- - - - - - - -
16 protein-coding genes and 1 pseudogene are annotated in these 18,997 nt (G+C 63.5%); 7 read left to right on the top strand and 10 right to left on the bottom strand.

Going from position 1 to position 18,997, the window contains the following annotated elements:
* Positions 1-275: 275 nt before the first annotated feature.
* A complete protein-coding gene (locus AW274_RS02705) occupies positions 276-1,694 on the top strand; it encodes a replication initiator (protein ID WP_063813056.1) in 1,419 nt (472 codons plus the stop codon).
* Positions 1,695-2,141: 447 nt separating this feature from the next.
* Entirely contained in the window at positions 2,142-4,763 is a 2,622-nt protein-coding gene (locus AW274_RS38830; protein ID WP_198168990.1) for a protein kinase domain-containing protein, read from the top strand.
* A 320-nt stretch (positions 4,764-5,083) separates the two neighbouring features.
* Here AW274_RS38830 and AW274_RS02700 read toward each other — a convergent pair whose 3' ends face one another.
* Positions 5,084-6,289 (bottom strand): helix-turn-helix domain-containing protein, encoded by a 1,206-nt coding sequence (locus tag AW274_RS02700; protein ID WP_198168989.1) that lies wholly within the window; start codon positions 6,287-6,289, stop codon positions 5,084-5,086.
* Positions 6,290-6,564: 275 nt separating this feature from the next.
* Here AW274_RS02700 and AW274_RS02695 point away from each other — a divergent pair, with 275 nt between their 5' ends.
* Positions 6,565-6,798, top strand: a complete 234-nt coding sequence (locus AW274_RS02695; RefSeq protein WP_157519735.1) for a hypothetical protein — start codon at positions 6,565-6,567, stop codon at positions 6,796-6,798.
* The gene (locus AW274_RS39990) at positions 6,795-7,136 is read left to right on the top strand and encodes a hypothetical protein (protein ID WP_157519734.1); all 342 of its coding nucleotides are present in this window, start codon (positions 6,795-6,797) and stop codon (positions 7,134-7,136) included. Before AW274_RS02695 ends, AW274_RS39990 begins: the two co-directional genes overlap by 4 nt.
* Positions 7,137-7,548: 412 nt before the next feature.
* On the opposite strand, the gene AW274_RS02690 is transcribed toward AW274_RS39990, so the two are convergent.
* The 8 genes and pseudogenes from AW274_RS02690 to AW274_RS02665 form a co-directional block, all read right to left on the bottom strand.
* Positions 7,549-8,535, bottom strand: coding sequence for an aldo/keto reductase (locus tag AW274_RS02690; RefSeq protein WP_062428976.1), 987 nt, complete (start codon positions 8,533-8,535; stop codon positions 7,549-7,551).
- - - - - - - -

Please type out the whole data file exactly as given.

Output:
16 protein-coding genes and 1 pseudogene are annotated in these 18,997 nt (G+C 63.5%); 7 read left to right on the top strand and 10 right to left on the bottom strand.

Going from position 1 to position 18,997, the window contains the following annotated elements:
* Positions 1-275: 275 nt before the first annotated feature.
* A complete protein-coding gene (locus AW274_RS02705) occupies positions 276-1,694 on the top strand; it encodes a replication initiator (protein ID WP_063813056.1) in 1,419 nt (472 codons plus the stop codon).
* Positions 1,695-2,141: 447 nt separating this feature from the next.
* Entirely contained in the window at positions 2,142-4,763 is a 2,622-nt protein-coding gene (locus AW274_RS38830; protein ID WP_198168990.1) for a protein kinase domain-containing protein, read from the top strand.
* A 320-nt stretch (positions 4,764-5,083) separates the two neighbouring features.
* Here AW274_RS38830 and AW274_RS02700 read toward each other — a convergent pair whose 3' ends face one another.
* Positions 5,084-6,289 (bottom strand): helix-turn-helix domain-containing protein, encoded by a 1,206-nt coding sequence (locus tag AW274_RS02700; protein ID WP_198168989.1) that lies wholly within the window; start codon positions 6,287-6,289, stop codon positions 5,084-5,086.
* Positions 6,290-6,564: 275 nt separating this feature from the next.
* Here AW274_RS02700 and AW274_RS02695 point away from each other — a divergent pair, with 275 nt between their 5' ends.
* Positions 6,565-6,798, top strand: a complete 234-nt coding sequence (locus AW274_RS02695; RefSeq protein WP_157519735.1) for a hypothetical protein — start codon at positions 6,565-6,567, stop codon at positions 6,796-6,798.
* The gene (locus AW274_RS39990) at positions 6,795-7,136 is read left to right on the top strand and encodes a hypothetical protein (protein ID WP_157519734.1); all 342 of its coding nucleotides are present in this window, start codon (positions 6,795-6,797) and stop codon (positions 7,134-7,136) included. Before AW274_RS02695 ends, AW274_RS39990 begins: the two co-directional genes overlap by 4 nt.
* Positions 7,137-7,548: 412 nt before the next feature.
* On the opposite strand, the gene AW274_RS02690 is transcribed toward AW274_RS39990, so the two are convergent.
* The 8 genes and pseudogenes from AW274_RS02690 to AW274_RS02665 form a co-directional block, all read right to left on the bottom strand.
* Positions 7,549-8,535, bottom strand: coding sequence for an aldo/keto reductase (locus tag AW274_RS02690; RefSeq protein WP_062428976.1), 987 nt, complete (start codon positions 8,533-8,535; stop codon positions 7,549-7,551).